WHEN Fr. Magin arrived at Santa Clara he
was made assistant to Fr. Francisco Mi-
guel Sanchez, along with Fr. Manuel Fernandez,
and from August, 1796, with Fr. Jose Viader,
until Fr. Sanchez departed for San Gabriel in
October, 1797. Thereafter his only companion
for thirty-three years was Fr. Viader. The In-
dian population of the mission in 1794 consisted
of fourteen hundred souls. The livestock num-
bered 4200 head of cattle, 1000 sheep, 628 horses,
and sixteen mules. The harvest during that year
amounted to 3300 bushels of wheat, 1100 bushels
of corn, 95 bushels of beans, 26 bushels of len-
tils, etc. Twenty-four cattle were slaughtered
every Saturday to furnish meat for the members
of the Indian community. The converts and
catechumens were employed in the fields, among
the livestock, and at various kinds of mechanical
labor. There were rooms in one part of the mis-
sion buildings for spinning wool, for weaving
cloth, making clothes, shoes, candles and soap.
In other parts carpenters, blacksmiths, saddlers,
tanners, etc., plied their trade. Thus, for in-
stance, in 1792 as many as 2000 hides were


tanned. Almost everything used or consumed by
the Indians and Fathers was produced or manu-
factured by the natives under the supervision of
the missionaries.

Though the constant solicitude for the spiritual
and temporal welfare of the Indians, learning the
language, preaching, instructing, administering
the sacraments, visiting the sick, searching for
converts in the mountains and plains, and bearing
patiently with the dullness and rudeness of his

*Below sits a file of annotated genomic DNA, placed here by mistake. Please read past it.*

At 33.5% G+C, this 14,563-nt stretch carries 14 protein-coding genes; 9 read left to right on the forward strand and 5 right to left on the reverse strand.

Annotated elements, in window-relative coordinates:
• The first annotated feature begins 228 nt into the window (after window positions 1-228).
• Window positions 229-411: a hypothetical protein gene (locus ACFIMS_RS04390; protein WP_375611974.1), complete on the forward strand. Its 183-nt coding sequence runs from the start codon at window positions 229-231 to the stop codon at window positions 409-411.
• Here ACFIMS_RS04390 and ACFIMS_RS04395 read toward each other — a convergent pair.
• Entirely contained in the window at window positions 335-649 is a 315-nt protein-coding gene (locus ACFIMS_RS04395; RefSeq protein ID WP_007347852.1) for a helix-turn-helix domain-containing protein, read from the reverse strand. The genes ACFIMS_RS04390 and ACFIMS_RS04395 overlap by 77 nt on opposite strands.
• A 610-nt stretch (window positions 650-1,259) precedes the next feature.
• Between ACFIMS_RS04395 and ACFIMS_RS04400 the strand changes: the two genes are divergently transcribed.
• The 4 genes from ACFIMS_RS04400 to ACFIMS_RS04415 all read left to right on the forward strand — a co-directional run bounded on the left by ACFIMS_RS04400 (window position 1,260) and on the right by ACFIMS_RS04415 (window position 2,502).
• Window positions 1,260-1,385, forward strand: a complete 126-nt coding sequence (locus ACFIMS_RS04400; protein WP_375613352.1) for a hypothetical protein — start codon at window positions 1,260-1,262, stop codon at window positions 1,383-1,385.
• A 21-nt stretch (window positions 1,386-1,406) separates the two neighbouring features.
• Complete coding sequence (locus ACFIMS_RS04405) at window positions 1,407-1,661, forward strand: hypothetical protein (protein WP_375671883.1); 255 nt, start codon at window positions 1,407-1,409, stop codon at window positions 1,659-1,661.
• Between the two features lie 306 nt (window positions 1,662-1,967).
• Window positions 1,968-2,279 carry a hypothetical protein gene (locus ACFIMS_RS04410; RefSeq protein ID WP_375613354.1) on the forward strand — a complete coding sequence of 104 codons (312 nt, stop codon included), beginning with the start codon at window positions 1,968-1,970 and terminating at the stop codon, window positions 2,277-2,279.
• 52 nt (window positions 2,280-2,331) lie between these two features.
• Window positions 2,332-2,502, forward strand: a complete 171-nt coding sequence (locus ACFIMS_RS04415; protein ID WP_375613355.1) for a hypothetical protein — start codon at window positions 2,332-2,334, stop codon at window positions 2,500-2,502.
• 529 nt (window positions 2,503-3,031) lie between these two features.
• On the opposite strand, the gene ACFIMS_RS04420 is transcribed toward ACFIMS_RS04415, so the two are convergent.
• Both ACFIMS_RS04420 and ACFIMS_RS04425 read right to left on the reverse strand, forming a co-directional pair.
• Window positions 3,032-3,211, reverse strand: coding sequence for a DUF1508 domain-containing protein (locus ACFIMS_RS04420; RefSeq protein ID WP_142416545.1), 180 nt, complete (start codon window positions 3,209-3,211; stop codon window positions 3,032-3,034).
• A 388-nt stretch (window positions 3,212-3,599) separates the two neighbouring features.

wards, taken altogether required a spirit of self-
sacrifice, Fr. Magin continued to observe the
Rules of his Order and of his missionary college
in every particular. To the prescribed fasts and
abstinences and other penitential practices he
added other austerities and long hours of prayer
and contemplation. Very soon he contracted
chronic inflammatory rheumatism, which afflicted
him throughout his missionary life. At times his
maladies hampered his work to such an extent
that he felt in duty bound to ask to be retired
as one unfit for the arduous task. Under the
rules issued by the Spanish kings, a religious that
volunteered for the Indian missions had to serve
laudably at least ten years, or until he was dis-
abled, before he could retire with the permission
of the superior and the consent of the governor.
The time of service was computed from the day
of incorporation into the missionary college. Fr.
Magin, having served more than ten years in


America, though only six years in California, in
1800 applied for a permit on the ground of con-
tinuous ill-health. Fr. Lasuen, the Presidente or
superior, granted the request. Whether his
health somewhat improved, or whether some other
potent consideration moved him to postpone his
departure, we do not know ; at all events he did
not avail himself of the license to retire. Four
years later, having completed the ten years' ser-
vice in California, and being withal more broken
in health than ever, he again asked permission
to leave for the mother college in Mexico. Fr.
Estevan Tapis, the superior of the missions, re-
luctantly granted the request ; but once more the
zealous man allowed himself to be persuaded, and
then resolved, come what might, to sacrifice him-
self for the good of his dusky wards, and to con-
tinue suffering for them, if perchance he should
not be able to do more.